Exploring the utility of chiral signatures to further understanding of soil-to-herbage transfer of Persistent Organic Pollutants (POPs).

Desborough, Jennifer L. (2012). Exploring the utility of chiral signatures to further understanding of soil-to-herbage transfer of Persistent Organic Pollutants (POPs). University of Birmingham. Ph.D.


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Chiral signatures were utilised as a means of determining the pathways of PCBs in the environment. Concentrations of HBCD diastereoisomers, enantiomers and degradation products were also determined in top soils from both the UK and Australia.

Concentrations of PCBs 28/31, 52, 101, 118, 138, 153, and 180 and enantiomer fractions (EFs) of PCB 95 and 136 were determined in air, top soil and grass from an urban site in
Birmingham, UK. Samples were taken approximately every 14 days at 5 graduating heights from the ground in summer 2009 (114 days) and spring 2010 (84 days). EFs of PCB 95 in air at 3cm height (average of 0.453 in 2009 and 0.468 in 2010), differed significantly (p<0.05) from the racemic EFs in air at 10, 40, 90, and 130 cm. The EFs of PCB 95 in soil were on average 0.452 in 2009 and 0.447 in 2010 and matched those in air at 3cm particularly in the 2009 campaign. Grass displayed an average EF of 0.468 (2009) and 0.484 (2010); values which were intermediate between those in soil and the racemic EFs in air measured at 10 cm and above. These data imply that at the study site, PCBs volatilise from soil to an extent discernible only at the soil:air interface, and that PCBs in grass arise due to foliar uptake of volatile emissions from soil. Atmospheric concentrations of PCBs increased significantly (p<0.05) with increasing height above the soil surface. This combined with the PCB 95 chiral signature data, suggests that the influence of PCB emissions from soil on airborne concentrations decreases with height while emissions from indoor air increases.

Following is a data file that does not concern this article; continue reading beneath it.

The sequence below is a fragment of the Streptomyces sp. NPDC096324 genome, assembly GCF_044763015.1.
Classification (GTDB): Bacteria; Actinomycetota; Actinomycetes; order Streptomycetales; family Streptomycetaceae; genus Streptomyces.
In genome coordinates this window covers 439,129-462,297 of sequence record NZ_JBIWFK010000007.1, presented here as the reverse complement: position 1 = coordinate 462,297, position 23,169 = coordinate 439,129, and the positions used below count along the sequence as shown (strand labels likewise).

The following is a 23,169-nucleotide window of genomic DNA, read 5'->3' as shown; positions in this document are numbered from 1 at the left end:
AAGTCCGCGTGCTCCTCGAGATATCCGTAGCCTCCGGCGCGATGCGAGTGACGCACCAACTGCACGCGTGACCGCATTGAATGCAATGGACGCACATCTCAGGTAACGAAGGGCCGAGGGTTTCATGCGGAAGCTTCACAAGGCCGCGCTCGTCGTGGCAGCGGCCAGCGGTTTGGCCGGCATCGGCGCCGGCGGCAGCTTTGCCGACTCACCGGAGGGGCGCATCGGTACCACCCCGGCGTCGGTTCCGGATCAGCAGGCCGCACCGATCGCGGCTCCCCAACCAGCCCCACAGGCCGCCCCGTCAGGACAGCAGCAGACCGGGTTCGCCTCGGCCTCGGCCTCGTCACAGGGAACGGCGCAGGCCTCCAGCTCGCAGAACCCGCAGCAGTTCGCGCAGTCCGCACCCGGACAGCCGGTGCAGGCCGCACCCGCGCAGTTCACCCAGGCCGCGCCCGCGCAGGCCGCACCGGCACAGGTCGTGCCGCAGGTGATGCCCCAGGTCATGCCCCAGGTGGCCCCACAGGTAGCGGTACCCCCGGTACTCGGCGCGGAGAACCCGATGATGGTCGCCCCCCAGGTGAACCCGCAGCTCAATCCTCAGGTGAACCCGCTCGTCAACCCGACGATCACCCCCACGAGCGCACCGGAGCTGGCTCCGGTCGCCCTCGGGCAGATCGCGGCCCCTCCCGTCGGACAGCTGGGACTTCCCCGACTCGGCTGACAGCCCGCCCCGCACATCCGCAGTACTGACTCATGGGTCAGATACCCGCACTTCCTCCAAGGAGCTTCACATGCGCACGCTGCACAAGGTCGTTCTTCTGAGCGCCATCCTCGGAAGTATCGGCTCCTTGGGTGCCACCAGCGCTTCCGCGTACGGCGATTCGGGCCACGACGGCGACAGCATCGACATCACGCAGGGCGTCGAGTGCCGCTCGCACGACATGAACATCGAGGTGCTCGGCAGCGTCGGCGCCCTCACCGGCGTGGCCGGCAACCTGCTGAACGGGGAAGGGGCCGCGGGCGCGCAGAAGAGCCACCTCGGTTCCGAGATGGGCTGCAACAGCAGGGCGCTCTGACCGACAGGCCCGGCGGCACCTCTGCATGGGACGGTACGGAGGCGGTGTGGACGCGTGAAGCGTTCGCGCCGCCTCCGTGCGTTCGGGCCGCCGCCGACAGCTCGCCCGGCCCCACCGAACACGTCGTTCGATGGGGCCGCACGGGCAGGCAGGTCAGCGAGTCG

HBCD chiral signatures were found to be racemic or near-racemic in all the air, grass and soil samples from the same urban site in Birmingham, UK used for sampling PCBs. Soils from 24 ii sites across the UK were also found to contain near racemic chiral signatures of HBCDs. This indicates that enantioselective microbial degradation is not occurring and the sites were unsuitable for a study like that used for PCBs to determine pathways of HBCDs into plants using chiral signatures.

Concentrations of ΣHBCD from soils from the UK (n=24) were found to be 22 ng/g ranging between <0.03 to 420 ng/g. By comparison, the average concentration of ΣHBCD in soils
from Australia (n=17) was 0.74 ng/g ranging between <0.0005 to 5.6 ng/g. Degradation products of HBCD, pentabromocyclododecenes (PBCDs) and tetrabromocyclododecadienes (TBCDs) were also semi-quantitatively determined in the soil samples. In the UK soils, PBCDs and TBCDs were determined in 7 and 6 of the soil samples respectively with concentrations ranging from 10-7300 pg/g for ΣPBCDs and 10-1300 pg/g for ΣTBCDs. In the Australian soils only TBCD was detected in soil at concentrations ranging from 2.3 to 450 pg/g ΣTBCDs. A preliminary environmental budget found soil to be the principal sink for HBCD in the UK.

Type of Work: Thesis (Doctorates > Ph.D.)
Award Type: Doctorates > Ph.D.
College/Faculty: Colleges (2008 onwards) > College of Life & Environmental Sciences
School or Department: School of Geography, Earth and Environmental Sciences
Funders: Other, Natural Environment Research Council
Other Funders: Foods Standards Agency, UK
Subjects: G Geography. Anthropology. Recreation > G Geography (General)
G Geography. Anthropology. Recreation > GE Environmental Sciences
URI: http://etheses.bham.ac.uk/id/eprint/3537


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